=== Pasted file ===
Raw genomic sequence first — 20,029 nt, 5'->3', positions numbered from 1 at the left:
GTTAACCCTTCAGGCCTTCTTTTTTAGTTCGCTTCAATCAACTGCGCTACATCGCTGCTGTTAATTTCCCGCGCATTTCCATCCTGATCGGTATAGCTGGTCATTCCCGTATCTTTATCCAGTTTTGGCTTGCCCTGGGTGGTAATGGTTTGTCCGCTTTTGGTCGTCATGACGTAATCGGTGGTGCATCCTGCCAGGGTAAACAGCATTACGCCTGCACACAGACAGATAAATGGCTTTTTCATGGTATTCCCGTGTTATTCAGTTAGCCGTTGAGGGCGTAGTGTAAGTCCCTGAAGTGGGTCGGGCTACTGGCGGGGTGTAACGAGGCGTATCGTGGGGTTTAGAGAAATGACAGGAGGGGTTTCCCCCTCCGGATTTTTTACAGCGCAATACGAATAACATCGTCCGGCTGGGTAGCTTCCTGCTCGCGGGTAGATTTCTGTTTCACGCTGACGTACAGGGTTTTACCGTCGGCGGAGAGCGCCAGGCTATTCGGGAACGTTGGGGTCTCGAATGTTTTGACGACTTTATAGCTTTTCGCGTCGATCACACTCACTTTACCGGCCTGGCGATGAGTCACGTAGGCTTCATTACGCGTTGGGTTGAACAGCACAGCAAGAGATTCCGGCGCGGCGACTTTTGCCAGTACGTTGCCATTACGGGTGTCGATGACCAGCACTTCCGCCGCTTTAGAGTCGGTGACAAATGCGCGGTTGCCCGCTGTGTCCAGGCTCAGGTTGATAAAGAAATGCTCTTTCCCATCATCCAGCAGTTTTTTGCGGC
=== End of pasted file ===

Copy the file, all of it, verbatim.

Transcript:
Raw genomic sequence first — 20,029 nt, 5'->3', positions numbered from 1 at the left:
GTTAACCCTTCAGGCCTTCTTTTTTAGTTCGCTTCAATCAACTGCGCTACATCGCTGCTGTTAATTTCCCGCGCATTTCCATCCTGATCGGTATAGCTGGTCATTCCCGTATCTTTATCCAGTTTTGGCTTGCCCTGGGTGGTAATGGTTTGTCCGCTTTTGGTCGTCATGACGTAATCGGTGGTGCATCCTGCCAGGGTAAACAGCATTACGCCTGCACACAGACAGATAAATGGCTTTTTCATGGTATTCCCGTGTTATTCAGTTAGCCGTTGAGGGCGTAGTGTAAGTCCCTGAAGTGGGTCGGGCTACTGGCGGGGTGTAACGAGGCGTATCGTGGGGTTTAGAGAAATGACAGGAGGGGTTTCCCCCTCCGGATTTTTTACAGCGCAATACGAATAACATCGTCCGGCTGGGTAGCTTCCTGCTCGCGGGTAGATTTCTGTTTCACGCTGACGTACAGGGTTTTACCGTCGGCGGAGAGCGCCAGGCTATTCGGGAACGTTGGGGTCTCGAATGTTTTGACGACTTTATAGCTTTTCGCGTCGATCACACTCACTTTACCGGCCTGGCGATGAGTCACGTAGGCTTCATTACGCGTTGGGTTGAACAGCACAGCAAGAGATTCCGGCGCGGCGACTTTTGCCAGTACGTTGCCATTACGGGTGTCGATGACCAGCACTTCCGCCGCTTTAGAGTCGGTGACAAATGCGCGGTTGCCCGCTGTGTCCAGGCTCAGGTTGATAAAGAAATGCTCTTTCCCATCATCCAGCAGTTTTTTGCGGC